Stablecoin issuer Circle, a peer-to-peer payments technology company behind the popular USDC stablecoin, was quick to clarify that its decision to abolish its plans of going public has nothing to do with the collapse on Sam Bankman-Fried’s FTX cryptocurrency exchange.
A spokesperson for the firm made the statement shortly after Co-founder and CEO Jeremy Allaire revealed they failed to promptly complete all the requirements and qualifications set by the U.S. Securities and Exchange Commission (SEC) for their public listing.
Some tried to tie this development with the spectacular collapse of the crypto exchange that was once valued at $32 billion after companies such as crypto lender BlockFi suffered bankruptcy shortly after the fallout of the FTX drama.
In addressing this particular matter, Allaire said Circle managed to be profitable during the third quarter of the current year, making $274 million in revenue and holding $400 million in unrestricted cash. The CEO was adamant in saying they are “in the best financial position” they’ve ever been.
Stablecoin Issuer Circle Sheds Light On Derailed Plans
On Monday, Allaire used his Twitter account to deliver the news about the stoppage of a particular transaction that would have helped to accomplish the stablecoin issuer’s plan of going public via a merger with Concord Acquisition Corp.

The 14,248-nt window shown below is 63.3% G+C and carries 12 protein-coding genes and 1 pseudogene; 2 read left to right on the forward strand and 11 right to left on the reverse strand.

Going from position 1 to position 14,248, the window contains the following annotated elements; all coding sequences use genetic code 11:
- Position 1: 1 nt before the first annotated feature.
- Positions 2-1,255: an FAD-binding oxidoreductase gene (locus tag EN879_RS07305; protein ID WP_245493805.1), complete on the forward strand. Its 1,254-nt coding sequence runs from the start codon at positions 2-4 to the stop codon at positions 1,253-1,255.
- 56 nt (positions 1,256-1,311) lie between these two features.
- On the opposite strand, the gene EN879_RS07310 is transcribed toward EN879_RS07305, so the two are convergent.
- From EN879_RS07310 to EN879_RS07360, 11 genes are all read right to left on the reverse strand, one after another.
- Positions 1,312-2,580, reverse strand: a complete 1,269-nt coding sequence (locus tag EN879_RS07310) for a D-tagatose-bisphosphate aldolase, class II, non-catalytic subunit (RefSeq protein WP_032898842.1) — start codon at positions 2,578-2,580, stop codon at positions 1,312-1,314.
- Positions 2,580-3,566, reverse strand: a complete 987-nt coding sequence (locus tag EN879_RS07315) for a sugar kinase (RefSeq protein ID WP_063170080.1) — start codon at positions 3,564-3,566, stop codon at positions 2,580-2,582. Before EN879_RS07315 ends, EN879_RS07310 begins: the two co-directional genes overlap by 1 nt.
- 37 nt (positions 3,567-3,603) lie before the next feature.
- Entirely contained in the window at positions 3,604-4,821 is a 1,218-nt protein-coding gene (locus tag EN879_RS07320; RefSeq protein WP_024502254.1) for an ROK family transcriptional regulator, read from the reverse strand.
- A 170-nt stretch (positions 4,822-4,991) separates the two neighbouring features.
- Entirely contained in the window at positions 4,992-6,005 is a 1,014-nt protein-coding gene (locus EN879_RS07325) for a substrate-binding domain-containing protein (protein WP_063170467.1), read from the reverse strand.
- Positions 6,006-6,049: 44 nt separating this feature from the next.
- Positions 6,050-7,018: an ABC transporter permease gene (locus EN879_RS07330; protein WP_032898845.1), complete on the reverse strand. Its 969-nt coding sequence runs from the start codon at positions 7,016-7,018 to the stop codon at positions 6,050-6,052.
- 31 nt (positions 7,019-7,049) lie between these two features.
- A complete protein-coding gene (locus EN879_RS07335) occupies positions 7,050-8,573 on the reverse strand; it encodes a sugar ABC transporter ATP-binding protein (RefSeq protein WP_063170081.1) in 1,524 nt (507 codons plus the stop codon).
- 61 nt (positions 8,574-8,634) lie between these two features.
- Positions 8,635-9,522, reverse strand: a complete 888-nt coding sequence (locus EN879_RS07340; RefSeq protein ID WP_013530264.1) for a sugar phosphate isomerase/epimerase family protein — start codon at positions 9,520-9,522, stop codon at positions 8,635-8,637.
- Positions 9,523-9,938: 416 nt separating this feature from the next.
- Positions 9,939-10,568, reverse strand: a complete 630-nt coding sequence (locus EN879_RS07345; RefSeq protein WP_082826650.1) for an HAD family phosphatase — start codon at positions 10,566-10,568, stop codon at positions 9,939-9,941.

“This morning, we announced the termination of our proposed deSPAC transaction. While disappointing that we did not complete SEC qualification in time, we remain focused on building a long-term public company,” said the stablecoin issuer CEO on his social media post.
As to a possible initial public offering (IPO) in the future, a company spokesperson said that as of this time, they have no definitive time to complete the procedure. The Circle information officer, however, said they will continue to work to be ready going public “as soon as practicable.”
Sporting an overall valuation of$4.5 billion with its initial agreement, the stablecoin issuer first announced its desire to go public in July 2021. Just last February 2022, the firm updated its market cap figures to a stunning $9 billion.
1/ Some big @circle news. This morning, we announced the termination of our proposed deSPAC transaction. While disappointing that we did not complete SEC qualification in time, we remain focused on building a long-term public company. https://t.co/R0XYfCFD54
— Jeremy Allaire (@jerallaire) December 5, 2022
The Latest SPAC Deal To Fail
According to a report by Bloomberg, as of August this year, over 40 special purpose acquisition company (SPAC) deals ended up being cancelled.
Before this setback involving the stablecon issuer Circle and Concord, there have been other merger and acquisition deals that failed, some of which due to mutual decisions made by the involved parties.
One example is the $1.25 billion merger deal between 10x Capital Venture Acquisition Corp and crypto mining company Prime Blockchain. Both sides claimed the termination was a mutual one.
Meanwhile, eToro, a cryptocurrency exchange platform, and Fintech Acquisition Corp., also recently moved to end their merger deal.
Crypto total market cap at $807 billion on the daily chart | Featured image: Futurum Research, Chart: TradingView.com